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Tsvangirai succession: What does the MDC-T Constitution say  

By Watmore Makokoba
Current factional squabbles are slowly pushing MDC-T towards the possibility of another split, as the party’s three vice presidents (Thokozani Khupe, Nelson Chamisa Elias Mudzuri) are fiercely battling each other to replace the late veteran opposition politician (Morgan Tsvangirai) who died on Wednesday.
Although the MDC-T constitution which was amended during the party’s 2014 Congress talks about one vice president, Tsvangirai used sweeping powers that he got during the same Congress to appoint two more vice presidents.
While factionalism has always been there in MDC-T, it was however further encouraged by the appointment of the extra vice presidents which is reported to have not gone well with other senior executive members.
With Tsvangirai dead now, there has been confusion as to who will take over as acting president as articulated in the party constitution, Chamisa with the aid of some 191 national executive members and the national executive council was appointed the stand-in president until extra-ordinary congress in 12 months.
Mudzuri has however dismissed Chamisa’s appointment as a non-event arguing that he is the Tsvangirai-appointed acting president, while Khupe on the hand claims to be the legitimate acting president as she was directly elected at the congress.
The succession issue has created confusion not only in the party but also in the country as people are no longer sure as to who is in charge of the party.
In an effort to help shed light on the issue, we present some two sections of the MDC-T constitution that give guidelines on what should be done when the party president dies, as is the current scenario.
Was Chamisa’s appointment by the party’s national executive council constitutional or a violation of the constitution?
Death or Resignation of Office Bearers
Section 9.20.1 In the event of the death or resignation of the President, the Deputy President assumes the role of Acting President, pending the holding of an Extra-Ordinary Congress that shall be held to elect a new President which Extra-Ordinary Congress to be held no later than a year from the death or resignation of the former President.
9.21.2 In the event of the death or resignation of the National Chairperson, the Secretary-General, the Treasurer General, the National Organisation Secretary the Chairpersons of the Women and Youth Assemblies, their deputies shall respectively hold office until the next Congress.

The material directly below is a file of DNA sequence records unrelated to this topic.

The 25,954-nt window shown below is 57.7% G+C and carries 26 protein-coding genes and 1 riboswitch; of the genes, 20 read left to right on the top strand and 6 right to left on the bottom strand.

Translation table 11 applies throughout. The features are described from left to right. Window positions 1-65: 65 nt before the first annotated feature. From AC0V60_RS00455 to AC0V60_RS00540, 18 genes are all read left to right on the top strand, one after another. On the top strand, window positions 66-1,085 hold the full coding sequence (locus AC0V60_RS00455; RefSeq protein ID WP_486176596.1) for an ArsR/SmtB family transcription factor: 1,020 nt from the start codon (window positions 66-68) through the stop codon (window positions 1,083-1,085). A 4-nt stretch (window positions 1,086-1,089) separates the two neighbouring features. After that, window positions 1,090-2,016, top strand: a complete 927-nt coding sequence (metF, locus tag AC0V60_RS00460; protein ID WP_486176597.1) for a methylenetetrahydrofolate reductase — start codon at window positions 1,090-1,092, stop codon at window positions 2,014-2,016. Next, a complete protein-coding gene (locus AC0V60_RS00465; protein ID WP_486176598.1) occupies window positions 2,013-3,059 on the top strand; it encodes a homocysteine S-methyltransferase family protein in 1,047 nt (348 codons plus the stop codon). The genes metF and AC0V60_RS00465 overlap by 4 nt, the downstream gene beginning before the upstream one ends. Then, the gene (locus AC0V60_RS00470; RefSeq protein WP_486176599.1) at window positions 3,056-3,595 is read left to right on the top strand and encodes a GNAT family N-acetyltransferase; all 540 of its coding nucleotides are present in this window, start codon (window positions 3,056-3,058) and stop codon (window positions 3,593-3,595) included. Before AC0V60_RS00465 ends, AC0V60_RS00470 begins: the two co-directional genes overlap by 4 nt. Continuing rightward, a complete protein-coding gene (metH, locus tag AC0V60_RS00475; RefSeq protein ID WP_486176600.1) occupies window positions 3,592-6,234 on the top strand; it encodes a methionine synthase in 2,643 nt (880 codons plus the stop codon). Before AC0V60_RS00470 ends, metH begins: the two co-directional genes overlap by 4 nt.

9.21.3 Subject to this Constitution, in the event of the death or resignation of any other member of the National Council, the same shall elect a person to fill that vacancy pending the next Congress.
Powers of the National Council
Section 16.1 The National Council, notwithstanding anything contained herein, shall have the absolute discretion of determining the manner and process of any selection including the power of making any appointment for any position.
16.2 Furthermore, the National Council shall in the interest of gender representation have the power of reserving any seats or positions for women.
16.3 The National Council shall have the power of directing that no primary shall be held in any Constituency for good reason.
16.4 The National Council may disqualify or reject any selected candidate where it is satisfied that it is not in the interests of the party for that candidate to stand as the party’s candidate in any election.
16.5 In the event of such a disqualification or rejection the National Council may call for another selection process and election or may itself choose the candidate by a 2/3 majority
The MDC-T constitutional clauses recognise a single deputy president but now there are three what should happen to bring order and make the party go forward?
Another school of thought, however, says while an appointment is okay as long as the incumbent is alive, but once the incumbent is deceased that acting is no longer valid adding that the constitutional provisions have to kick in.
This thought further puts it that you can’t act for a deceased president lest he rules from the grave. An interim president has to be appointed.
 

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